By and  on October 17, 2005

GENEVA — The political maneuvering leading up to next month's crucial world trade talks is intensifying.

Leaders of six powerful business groups from the U.S., Europe, Japan, Canada, Mexico and Australia on Friday urged countries to agree on a blueprint deal at the Hong Kong trade summit and open the way for a successful outcome by the end of 2006.

A final accord in the Doha round of World Trade organization-sponsored talks is vital to opening up markets and stimulating economic growth by lowering tariffs and other impediments to international commercial flows, said the organizations that make up the World Business Leaders for Growth.

"The voice of business has to get louder," Harold McGraw 3rd, chairman of the U.S.-based Business Roundtable's international trade and investment task force, told reporters here. The roundtable represents chief executives from leading U.S. corporations with a combined workforce of 10 million and $4 trillion in annual revenues.

Until now, "business has been too quiet," McGraw said, adding that, from now on, there would be "more activism" from business groups.

McGraw, who is chairman of the McGraw-Hill Cos., said business leaders want the WTO talks to deliver better market access "across the board" for industrial goods, agriculture and services.

Yoshiro Kuwata, chairman of the Tokyo-based Nippon Keidanren's committee on trade and investment, said, "Now is the time when business sectors throughout the world should be united and extend a strong and clear message to all WTO members."

The ceo's, who also met with WTO chief Pascal Lamy, said a new round of ministerial talks starting Wednesday in Geneva might help unblock the bogged agriculture talks.

"That is going to be a very telling session," said McGraw, referring to the scheduled negotiations among U.S. Trade Representative Rob Portman and his counterparts from the European Union, Brazil, India and Australia. "A lot rests on this meeting…and Congress is obviously watching this very closely."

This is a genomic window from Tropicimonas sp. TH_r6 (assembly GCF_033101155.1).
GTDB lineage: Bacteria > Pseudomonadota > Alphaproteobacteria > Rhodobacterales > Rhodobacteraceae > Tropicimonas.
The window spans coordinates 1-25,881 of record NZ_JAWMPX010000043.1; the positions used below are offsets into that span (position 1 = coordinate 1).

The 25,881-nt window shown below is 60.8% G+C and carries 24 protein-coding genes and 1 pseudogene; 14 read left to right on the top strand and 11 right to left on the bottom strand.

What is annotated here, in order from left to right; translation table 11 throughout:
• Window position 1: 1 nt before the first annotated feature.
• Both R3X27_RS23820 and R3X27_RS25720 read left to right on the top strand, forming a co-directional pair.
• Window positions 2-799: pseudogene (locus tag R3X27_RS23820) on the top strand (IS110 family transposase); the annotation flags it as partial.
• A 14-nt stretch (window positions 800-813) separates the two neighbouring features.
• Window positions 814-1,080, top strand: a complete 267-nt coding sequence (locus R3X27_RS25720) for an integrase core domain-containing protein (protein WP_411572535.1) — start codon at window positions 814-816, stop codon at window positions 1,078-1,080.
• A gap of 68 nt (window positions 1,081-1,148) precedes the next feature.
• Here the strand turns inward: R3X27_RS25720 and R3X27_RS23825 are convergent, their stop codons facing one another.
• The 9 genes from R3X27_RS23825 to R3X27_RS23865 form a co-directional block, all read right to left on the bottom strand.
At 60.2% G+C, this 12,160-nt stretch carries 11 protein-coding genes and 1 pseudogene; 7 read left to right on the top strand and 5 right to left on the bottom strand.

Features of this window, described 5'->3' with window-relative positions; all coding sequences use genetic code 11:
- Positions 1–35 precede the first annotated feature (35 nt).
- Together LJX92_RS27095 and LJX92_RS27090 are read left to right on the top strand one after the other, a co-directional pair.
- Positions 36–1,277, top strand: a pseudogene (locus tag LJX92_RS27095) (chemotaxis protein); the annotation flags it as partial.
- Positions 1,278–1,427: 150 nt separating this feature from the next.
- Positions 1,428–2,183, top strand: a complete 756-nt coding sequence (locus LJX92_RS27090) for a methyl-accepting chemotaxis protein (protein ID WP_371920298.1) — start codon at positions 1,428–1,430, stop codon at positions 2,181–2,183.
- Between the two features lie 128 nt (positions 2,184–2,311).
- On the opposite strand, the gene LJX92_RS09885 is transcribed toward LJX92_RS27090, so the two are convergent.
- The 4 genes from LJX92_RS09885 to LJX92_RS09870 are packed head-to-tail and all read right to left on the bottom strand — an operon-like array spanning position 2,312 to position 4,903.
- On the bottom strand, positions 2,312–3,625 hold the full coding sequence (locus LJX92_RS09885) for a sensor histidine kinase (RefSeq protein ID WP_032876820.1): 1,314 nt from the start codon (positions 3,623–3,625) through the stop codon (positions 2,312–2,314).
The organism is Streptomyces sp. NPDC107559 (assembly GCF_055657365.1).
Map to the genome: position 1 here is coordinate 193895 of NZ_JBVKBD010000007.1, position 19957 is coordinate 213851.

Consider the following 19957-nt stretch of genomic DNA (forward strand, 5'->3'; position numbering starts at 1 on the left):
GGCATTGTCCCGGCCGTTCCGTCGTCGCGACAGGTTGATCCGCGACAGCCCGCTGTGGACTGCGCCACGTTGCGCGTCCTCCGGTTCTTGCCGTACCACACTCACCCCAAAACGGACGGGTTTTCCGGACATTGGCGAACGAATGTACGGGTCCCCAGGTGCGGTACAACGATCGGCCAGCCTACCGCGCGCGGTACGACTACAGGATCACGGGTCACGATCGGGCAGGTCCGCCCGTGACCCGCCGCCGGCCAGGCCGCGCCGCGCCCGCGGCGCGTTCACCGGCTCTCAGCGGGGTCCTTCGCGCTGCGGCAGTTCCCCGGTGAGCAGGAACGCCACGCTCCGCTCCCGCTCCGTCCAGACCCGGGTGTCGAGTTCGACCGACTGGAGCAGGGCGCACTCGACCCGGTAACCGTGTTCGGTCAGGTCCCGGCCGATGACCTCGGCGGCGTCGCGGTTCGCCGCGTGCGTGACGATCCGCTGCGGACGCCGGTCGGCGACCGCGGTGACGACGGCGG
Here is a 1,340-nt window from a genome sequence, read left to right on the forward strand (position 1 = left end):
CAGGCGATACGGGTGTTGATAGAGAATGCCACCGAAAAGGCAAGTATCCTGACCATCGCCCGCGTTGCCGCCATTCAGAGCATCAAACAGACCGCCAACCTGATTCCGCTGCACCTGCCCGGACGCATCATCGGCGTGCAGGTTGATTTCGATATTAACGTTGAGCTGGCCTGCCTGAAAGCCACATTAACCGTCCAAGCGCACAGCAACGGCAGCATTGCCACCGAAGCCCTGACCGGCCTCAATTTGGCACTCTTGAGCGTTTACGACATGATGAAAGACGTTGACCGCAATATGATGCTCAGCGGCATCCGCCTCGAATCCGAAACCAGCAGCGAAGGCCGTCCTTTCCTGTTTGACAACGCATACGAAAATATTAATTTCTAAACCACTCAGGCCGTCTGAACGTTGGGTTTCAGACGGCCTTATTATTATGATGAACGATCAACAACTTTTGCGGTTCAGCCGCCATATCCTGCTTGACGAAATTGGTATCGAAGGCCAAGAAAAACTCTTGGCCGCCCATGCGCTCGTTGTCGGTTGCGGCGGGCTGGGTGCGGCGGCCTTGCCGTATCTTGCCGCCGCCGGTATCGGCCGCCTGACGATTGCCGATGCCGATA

Portman told reporters on a phone briefing Friday that the talks have picked up a new momentum because of a U.S. proposal made last week to break the deadlock on agricultural issues. The offer called for a 60 percent cut in trade-distorting, domestic-subsidy levels and the elimination of export subsidies by 2010."There is a much higher level of engagement now with ministers and we're talking about details, we're talking about specific numbers," Portman said. "The U.S. continues to be very supportive of the Doha round. We believe that no other initiative has more potential to generate economic growth. There's a lot at stake and the clock is ticking. The U.S. has made a strong offer. We await a meaningful response."

Last week, an industry initiative to treat textiles and apparel separately in the global Doha trade talks caused countries to line up on both sides of the proposal.

Hismayun Aktar Khan, Pakistan's minister of commerce, said the idea of a separate segment of talks for textiles and apparel "is totally unacceptable." Khan called instead for quicker implementation of Non-Agricultural Market Access tariff-cutting to remove peak tariffs harming developing country exporters in Africa, Asia and other regions.

A senior Chinese official said a separate track for textiles and apparel "will definitely be unacceptable."

Portman told reporters on Tuesday, "We do have some sensitive industries that are concerned about lowering some of our own tariffs. But overall, this will be beneficial to the U.S. economy in particular and to the global economy in general."

Gomi Senadhira, Sri Lanka's WTO ambassador, said, "We will not agree to take textiles out of the NAMA formula. This is the only avenue to go for some reductions in the high peaks."

However, Mexico's minister of economy, Sergio Garcia de Alba Zepeda, said the textiles and apparel sector provides 600,000 jobs and "is very important in Mexico's regional development." Zepeda said the industry is "doing its best efforts to move toward more value-added products."

Asked if his country was receptive to separate talks on textiles, he said Mexico "is reviewing the sector and needs to take the necessary time to have the necessary material to analyze the sensitive industry."

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